President Barack Obama plans a private lunch tomorrow with his election opponent Mitt Romney, amid a face-off with congressional Republicans over taxes and spending and how to cut the deficit.

The White House announced the meeting today as Obama mounts a campaign-style push to break Republican resistance to Obama’s proposal, which would extend reduced rates for most taxpayers while letting them rise for top earners.

Obama today invoked his victory in election campaign, saying “a clear majority of Americans” support his approach to cutting the deficit.

“This debate is not just about numbers,” Obama said today at an event aimed at promoting his plan. “It’s a set of major decisions that are going to affect millions of families all across the country.”

The president and Congress are negotiating the terms of deal to avoid the so-called fiscal cliff, the $607 billion automatic spending cuts and tax increases set to kick in on Jan. 1. The Congressional Budget Office has said that failure to reach an agreement may push the economy into a recession next year and boost the unemployment rate to 9.1 percent in the fourth quarter of 2013, compared with 7.9 percent now.

“If we get this wrong, the economy’s going to go south,” the president said in an appearance on the White House grounds with a group of people who responded to a White House e-mail solicitation to describe how a tax increase would affect them.

Lobbying Effort

Obama is mounting a campaign-style push to pressure Congress into letting Bush-era tax cuts expire for wealthy households earning more than $250,000 a year and preserving tax breaks for families earning less than $250,000.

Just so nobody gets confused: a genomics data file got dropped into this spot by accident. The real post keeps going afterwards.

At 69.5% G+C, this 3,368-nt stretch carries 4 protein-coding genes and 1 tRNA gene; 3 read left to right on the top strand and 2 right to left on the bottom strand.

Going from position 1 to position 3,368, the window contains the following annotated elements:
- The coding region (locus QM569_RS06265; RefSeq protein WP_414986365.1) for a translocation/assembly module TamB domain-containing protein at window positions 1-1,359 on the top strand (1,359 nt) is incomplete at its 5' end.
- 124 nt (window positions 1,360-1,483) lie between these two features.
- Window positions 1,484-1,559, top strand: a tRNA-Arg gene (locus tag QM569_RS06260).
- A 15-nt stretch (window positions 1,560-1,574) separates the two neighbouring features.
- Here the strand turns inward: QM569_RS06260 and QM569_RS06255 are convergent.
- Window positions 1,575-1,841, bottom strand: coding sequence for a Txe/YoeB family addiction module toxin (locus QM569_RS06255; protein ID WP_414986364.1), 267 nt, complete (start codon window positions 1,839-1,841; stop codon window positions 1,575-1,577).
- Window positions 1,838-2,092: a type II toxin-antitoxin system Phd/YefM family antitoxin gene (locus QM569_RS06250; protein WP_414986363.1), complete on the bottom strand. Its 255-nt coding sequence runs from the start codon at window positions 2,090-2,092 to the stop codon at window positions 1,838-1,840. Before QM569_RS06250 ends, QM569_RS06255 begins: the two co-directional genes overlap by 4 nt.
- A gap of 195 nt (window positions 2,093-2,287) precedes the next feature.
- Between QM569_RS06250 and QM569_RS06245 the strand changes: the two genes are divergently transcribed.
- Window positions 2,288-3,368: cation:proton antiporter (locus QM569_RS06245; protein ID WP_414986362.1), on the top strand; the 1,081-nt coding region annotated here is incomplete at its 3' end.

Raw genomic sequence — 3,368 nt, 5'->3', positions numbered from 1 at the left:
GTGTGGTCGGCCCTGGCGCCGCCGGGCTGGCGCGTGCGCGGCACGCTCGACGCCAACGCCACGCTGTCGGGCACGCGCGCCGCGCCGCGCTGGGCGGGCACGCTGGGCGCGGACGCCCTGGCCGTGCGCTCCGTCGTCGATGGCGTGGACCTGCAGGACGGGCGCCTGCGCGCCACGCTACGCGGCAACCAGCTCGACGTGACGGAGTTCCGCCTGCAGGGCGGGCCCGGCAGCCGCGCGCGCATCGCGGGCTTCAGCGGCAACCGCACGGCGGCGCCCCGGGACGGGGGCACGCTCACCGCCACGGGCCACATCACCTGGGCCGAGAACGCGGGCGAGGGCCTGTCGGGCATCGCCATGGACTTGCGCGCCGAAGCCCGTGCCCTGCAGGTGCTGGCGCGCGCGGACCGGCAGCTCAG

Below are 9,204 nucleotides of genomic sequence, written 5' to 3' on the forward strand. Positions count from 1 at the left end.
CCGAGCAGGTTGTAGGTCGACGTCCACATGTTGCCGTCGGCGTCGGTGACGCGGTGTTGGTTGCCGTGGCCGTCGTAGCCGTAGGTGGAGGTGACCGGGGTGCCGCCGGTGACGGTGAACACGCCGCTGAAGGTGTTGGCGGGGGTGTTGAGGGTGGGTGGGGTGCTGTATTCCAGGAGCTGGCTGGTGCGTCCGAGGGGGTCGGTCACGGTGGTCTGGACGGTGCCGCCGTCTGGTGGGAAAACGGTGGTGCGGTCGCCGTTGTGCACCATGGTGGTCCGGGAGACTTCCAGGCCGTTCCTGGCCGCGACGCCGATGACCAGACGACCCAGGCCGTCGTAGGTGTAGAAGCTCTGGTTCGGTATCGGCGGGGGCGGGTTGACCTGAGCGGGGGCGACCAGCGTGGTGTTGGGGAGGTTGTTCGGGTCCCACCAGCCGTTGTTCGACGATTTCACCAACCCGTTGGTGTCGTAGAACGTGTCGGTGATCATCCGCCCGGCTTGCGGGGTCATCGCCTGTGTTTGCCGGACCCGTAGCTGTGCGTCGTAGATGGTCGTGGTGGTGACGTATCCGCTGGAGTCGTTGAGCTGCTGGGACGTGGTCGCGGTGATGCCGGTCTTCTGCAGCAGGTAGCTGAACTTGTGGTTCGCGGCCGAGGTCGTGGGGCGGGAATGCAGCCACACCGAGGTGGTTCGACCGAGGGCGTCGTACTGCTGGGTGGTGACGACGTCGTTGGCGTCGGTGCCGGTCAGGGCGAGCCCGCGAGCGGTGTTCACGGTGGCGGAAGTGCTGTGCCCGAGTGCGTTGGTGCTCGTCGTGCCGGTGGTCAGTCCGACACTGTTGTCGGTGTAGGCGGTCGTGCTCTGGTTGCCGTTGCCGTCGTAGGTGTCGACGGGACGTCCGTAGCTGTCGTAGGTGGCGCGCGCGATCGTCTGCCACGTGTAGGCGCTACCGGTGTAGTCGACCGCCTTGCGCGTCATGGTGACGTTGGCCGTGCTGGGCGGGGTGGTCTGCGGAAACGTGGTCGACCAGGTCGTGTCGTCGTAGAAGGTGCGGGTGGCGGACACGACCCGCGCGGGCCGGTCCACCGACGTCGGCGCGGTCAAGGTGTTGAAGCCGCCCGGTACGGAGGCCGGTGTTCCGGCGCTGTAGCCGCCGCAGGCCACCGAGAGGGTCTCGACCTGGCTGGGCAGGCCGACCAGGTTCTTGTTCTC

Obama has been lobbying corporate and Wall Street executives, owners of small businesses and allies among labor groups at White House meetings over the past month.

He met with a dozen company chief, including Honeywell International Inc. Chief Executive Officer David Cote, American Express Co. CEO Kenneth Chenault and Ford Motor Co. CEO Alan Mulally, Nov. 14, a day after he met with union leaders.

He also had an unannounced meeting with financial industry executives Nov. 16. Another group of business executives is scheduled to meet with him at the White House later today after they talk with Republican leaders in the U.S. House.

Romney Talks

In his victory speech after winning a second term on Nov. 6, Obama said he looked forward to sitting down with Romney, a Republican, to discuss how they can work together. The White House said in a statement that tomorrow’s lunch will be their first opportunity to do so since the Nov. 6 election.

Obama made no mention of his lunch with Romney when talking today about negotiations with Congress. While in Washington, Romney also plans to meet with his former running mate, Representative Paul Ryan of Wisconsin.

Both sides are jockeying for leverage in the debate.

House Speaker John Boehner told reporters today that he is “optimistic that we can continue to work together to avert this crisis sooner rather than later.”

U.S. stocks erased early losses after the Ohio Republican’s remarks. The Standard & Poor’s 500 Index was up less than 0.1 percent as of 11:25 a.m. in New York after earlier slumping as much as 1 percent.

Erskine Bowles, co-chairman of Obama’s 2010 fiscal commission, was less optimistic today about the prospects for a deal.

“I’m really worried,” Bowles told reporters. “I believe the probability is we’re going over the cliff.”

While Bowles isn’t involved in the budget negotiations, he said he met with Obama yesterday and was was among the contingent of company leaders who met today with House Republicans.


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